Sometimes we need to update something or add a feature in an old legacy project that no one opened in years. They do not follow our current standards and partially break because of a lack of Sketch backward compatibility. For these projects, we should have a status explanation on the first page. This explanation should have hold information about missing or broken things in the file and the reason for why they can't be fixed (due to a fixed budget, the client didn't want it or some other reason).

When creating new features for a legacy project, follow our current guidelines (create text styles, group flows, use components, etc.).

3. Versioning

Figma

Figma autosaves all your work and creates versions on its own, but it's not so easy to navigate through auto-generated versions, so make sure you save versions on your own after finishing a specific task or a chunk of work. Versioning in Figma is as easy as it gets; click File → Save to version history and name it in a way that makes sense and is easy to find.

Sketch & Abstract

When working in Sketch for version control, we use Abstract, where we keep design files that we work on and primarily open sketch files from Abstract. Since no software is perfect, you should periodically backed up the documents you work on in Abstract to Google Drive (every month or so).

If you have not worked on the project for more than a week, everything should be committed and merged into the master. If there are multiple projects for the same client, it must be clear (visually or textually) which one is the latest version, what is updating and what is stale (outdated).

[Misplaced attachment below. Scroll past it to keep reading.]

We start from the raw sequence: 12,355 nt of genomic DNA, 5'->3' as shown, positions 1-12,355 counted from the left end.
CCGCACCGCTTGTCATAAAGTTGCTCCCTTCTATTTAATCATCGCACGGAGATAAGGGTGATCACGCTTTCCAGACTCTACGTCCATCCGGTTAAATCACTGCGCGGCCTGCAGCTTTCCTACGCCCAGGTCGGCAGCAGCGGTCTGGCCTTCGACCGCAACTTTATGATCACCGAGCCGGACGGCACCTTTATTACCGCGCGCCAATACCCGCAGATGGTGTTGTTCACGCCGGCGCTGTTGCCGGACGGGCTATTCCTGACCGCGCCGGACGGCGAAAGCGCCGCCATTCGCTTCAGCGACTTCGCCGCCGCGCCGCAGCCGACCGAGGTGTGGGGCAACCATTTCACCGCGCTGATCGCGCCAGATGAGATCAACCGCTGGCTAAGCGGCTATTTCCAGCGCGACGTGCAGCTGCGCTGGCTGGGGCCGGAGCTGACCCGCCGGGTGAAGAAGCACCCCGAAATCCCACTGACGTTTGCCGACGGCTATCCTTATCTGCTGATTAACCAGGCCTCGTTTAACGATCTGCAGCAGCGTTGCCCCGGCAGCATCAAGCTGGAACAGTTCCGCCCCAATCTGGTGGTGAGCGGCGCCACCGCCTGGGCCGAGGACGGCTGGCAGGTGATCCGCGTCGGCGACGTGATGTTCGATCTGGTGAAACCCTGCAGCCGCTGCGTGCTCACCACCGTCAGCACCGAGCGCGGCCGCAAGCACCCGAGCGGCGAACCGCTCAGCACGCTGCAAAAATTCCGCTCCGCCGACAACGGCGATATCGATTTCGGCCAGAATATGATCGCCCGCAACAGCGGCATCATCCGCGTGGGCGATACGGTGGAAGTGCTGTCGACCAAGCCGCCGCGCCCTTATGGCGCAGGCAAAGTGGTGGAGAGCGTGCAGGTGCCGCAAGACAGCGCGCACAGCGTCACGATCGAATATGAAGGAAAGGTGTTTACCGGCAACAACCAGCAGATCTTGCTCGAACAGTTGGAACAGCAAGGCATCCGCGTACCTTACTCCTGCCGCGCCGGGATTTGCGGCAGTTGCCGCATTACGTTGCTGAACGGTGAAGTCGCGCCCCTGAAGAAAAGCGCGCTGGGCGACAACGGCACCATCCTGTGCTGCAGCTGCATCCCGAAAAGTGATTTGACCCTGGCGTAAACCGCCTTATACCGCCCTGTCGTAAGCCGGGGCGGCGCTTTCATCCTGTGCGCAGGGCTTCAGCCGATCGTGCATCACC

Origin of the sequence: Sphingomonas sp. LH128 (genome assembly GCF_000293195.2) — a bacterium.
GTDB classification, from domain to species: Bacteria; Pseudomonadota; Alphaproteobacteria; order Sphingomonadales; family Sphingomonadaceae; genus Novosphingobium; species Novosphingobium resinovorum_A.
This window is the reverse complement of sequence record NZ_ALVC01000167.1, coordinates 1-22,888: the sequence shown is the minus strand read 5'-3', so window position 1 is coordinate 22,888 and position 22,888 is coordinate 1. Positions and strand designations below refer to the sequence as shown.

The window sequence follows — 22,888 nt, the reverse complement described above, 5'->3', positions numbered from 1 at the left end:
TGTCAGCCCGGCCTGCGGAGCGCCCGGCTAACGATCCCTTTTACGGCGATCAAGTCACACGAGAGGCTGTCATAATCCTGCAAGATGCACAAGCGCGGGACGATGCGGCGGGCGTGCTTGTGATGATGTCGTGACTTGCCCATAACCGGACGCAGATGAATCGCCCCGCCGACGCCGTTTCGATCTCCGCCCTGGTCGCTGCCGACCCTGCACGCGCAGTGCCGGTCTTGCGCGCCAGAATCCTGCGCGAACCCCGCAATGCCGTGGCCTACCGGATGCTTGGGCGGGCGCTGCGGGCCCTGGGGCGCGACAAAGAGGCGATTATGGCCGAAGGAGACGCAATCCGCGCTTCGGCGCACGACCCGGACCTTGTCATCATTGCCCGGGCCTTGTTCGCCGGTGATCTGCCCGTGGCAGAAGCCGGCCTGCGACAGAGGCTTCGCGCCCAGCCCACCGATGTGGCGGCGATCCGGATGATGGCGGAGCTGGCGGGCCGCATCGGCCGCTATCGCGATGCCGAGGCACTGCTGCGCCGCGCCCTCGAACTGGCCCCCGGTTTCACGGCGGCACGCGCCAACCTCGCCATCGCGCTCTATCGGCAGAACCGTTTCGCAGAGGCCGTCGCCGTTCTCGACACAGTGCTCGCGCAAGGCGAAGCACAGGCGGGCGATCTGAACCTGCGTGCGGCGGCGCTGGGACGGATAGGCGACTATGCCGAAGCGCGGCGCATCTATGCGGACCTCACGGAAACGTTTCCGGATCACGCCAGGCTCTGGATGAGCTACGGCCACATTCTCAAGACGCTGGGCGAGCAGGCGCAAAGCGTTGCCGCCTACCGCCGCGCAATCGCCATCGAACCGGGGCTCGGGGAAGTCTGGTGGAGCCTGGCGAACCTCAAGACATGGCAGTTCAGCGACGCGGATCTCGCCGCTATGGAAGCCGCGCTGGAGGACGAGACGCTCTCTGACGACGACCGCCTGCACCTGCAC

How to commit on Abstract

  1. Make sure you commit once a day at a minimum (at the end of the workday).
  2. Branches should be active for a maximum of 5 days. So, for example, at the end of the week, merge everything to Master.
  3. If you are working on the same project with other colleagues, sync with them regularly and keep the project neat.

Pro tip: Commit upload can work in the background as you continue to work on the file.

4. Export

Zeplin & InVision

Ideally, Zeplin and InVision should be a 1:1 replica of your design file (even if all of the screens aren't imported the flow structure should be visible nonetheless). More on exporting in later chapters.

Why all this bureaucracy?

There are no problems while you're working by yourself, but if something comes up while you are on vacation and someone needs to jump in ASAP... Well, that might be a problem. If a colleague doesn't know where everything is, a 15-minute task can quickly become several hours of soul searching and digging. All the latest files should be online in some form (Figma, Abstract or Google Drive).

We support creative clutter, but it's a good idea to do a 15-minute cleanup once a week to keep everything tidy. It would be the best if you did this every day for a few minutes when you're finished with work, or while doing some kind of a recap in your head (I understand that sometimes there is no time for that).

Take half an hour on Mondays (schedule it like it's fun) and go through your projects (active ones and those that you think will be active for some time). Clean them up a bit if you haven't already. If that cleanup takes too much time, make a plan and work it out over the upcoming weeks parallel with ongoing tasks.